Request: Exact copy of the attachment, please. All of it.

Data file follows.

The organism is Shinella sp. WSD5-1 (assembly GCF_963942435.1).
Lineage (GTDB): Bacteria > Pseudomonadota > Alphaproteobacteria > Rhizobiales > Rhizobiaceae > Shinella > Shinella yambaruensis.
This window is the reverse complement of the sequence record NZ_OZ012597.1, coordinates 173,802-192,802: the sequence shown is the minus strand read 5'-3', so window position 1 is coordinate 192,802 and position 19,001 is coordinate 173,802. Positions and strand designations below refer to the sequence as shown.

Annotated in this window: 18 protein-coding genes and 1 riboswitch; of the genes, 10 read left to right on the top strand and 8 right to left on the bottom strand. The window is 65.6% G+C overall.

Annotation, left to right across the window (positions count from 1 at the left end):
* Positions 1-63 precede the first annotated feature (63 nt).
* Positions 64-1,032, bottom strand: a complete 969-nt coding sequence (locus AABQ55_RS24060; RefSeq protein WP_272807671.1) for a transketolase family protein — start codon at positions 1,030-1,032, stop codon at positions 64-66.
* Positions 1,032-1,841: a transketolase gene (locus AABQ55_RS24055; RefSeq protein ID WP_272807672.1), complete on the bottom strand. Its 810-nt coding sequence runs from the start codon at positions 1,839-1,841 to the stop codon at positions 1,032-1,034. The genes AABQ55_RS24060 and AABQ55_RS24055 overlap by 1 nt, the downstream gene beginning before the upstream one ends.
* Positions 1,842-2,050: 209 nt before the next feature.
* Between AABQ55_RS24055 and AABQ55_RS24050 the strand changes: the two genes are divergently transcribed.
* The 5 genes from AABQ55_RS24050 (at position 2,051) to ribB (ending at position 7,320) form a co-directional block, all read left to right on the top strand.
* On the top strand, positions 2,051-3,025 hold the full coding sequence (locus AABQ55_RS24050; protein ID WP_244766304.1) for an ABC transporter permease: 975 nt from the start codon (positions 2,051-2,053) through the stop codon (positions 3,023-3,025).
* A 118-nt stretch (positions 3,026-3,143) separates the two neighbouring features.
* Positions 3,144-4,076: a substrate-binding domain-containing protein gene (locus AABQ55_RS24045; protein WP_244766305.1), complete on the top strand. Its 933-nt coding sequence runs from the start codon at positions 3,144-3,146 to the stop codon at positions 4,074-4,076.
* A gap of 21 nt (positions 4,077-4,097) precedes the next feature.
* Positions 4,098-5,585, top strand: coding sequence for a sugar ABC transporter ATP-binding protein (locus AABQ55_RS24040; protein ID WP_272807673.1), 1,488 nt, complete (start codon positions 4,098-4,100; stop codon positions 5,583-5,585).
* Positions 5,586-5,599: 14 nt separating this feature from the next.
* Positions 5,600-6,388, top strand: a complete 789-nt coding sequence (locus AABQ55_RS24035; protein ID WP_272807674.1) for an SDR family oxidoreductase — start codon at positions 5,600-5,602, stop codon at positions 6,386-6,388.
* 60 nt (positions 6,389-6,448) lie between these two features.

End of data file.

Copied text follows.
The organism is Shinella sp. WSD5-1 (assembly GCF_963942435.1).
Lineage (GTDB): Bacteria > Pseudomonadota > Alphaproteobacteria > Rhizobiales > Rhizobiaceae > Shinella > Shinella yambaruensis.
This window is the reverse complement of the sequence record NZ_OZ012597.1, coordinates 173,802-192,802: the sequence shown is the minus strand read 5'-3', so window position 1 is coordinate 192,802 and position 19,001 is coordinate 173,802. Positions and strand designations below refer to the sequence as shown.

Annotated in this window: 18 protein-coding genes and 1 riboswitch; of the genes, 10 read left to right on the top strand and 8 right to left on the bottom strand. The window is 65.6% G+C overall.

Annotation, left to right across the window (positions count from 1 at the left end):
* Positions 1-63 precede the first annotated feature (63 nt).
* Positions 64-1,032, bottom strand: a complete 969-nt coding sequence (locus AABQ55_RS24060; RefSeq protein WP_272807671.1) for a transketolase family protein — start codon at positions 1,030-1,032, stop codon at positions 64-66.
* Positions 1,032-1,841: a transketolase gene (locus AABQ55_RS24055; RefSeq protein ID WP_272807672.1), complete on the bottom strand. Its 810-nt coding sequence runs from the start codon at positions 1,839-1,841 to the stop codon at positions 1,032-1,034. The genes AABQ55_RS24060 and AABQ55_RS24055 overlap by 1 nt, the downstream gene beginning before the upstream one ends.
* Positions 1,842-2,050: 209 nt before the next feature.
* Between AABQ55_RS24055 and AABQ55_RS24050 the strand changes: the two genes are divergently transcribed.
* The 5 genes from AABQ55_RS24050 (at position 2,051) to ribB (ending at position 7,320) form a co-directional block, all read left to right on the top strand.
* On the top strand, positions 2,051-3,025 hold the full coding sequence (locus AABQ55_RS24050; protein ID WP_244766304.1) for an ABC transporter permease: 975 nt from the start codon (positions 2,051-2,053) through the stop codon (positions 3,023-3,025).
* A 118-nt stretch (positions 3,026-3,143) separates the two neighbouring features.
* Positions 3,144-4,076: a substrate-binding domain-containing protein gene (locus AABQ55_RS24045; protein WP_244766305.1), complete on the top strand. Its 933-nt coding sequence runs from the start codon at positions 3,144-3,146 to the stop codon at positions 4,074-4,076.
* A gap of 21 nt (positions 4,077-4,097) precedes the next feature.
* Positions 4,098-5,585, top strand: coding sequence for a sugar ABC transporter ATP-binding protein (locus AABQ55_RS24040; protein ID WP_272807673.1), 1,488 nt, complete (start codon positions 4,098-4,100; stop codon positions 5,583-5,585).
* Positions 5,586-5,599: 14 nt separating this feature from the next.
* Positions 5,600-6,388, top strand: a complete 789-nt coding sequence (locus AABQ55_RS24035; protein ID WP_272807674.1) for an SDR family oxidoreductase — start codon at positions 5,600-5,602, stop codon at positions 6,386-6,388.
* 60 nt (positions 6,389-6,448) lie between these two features.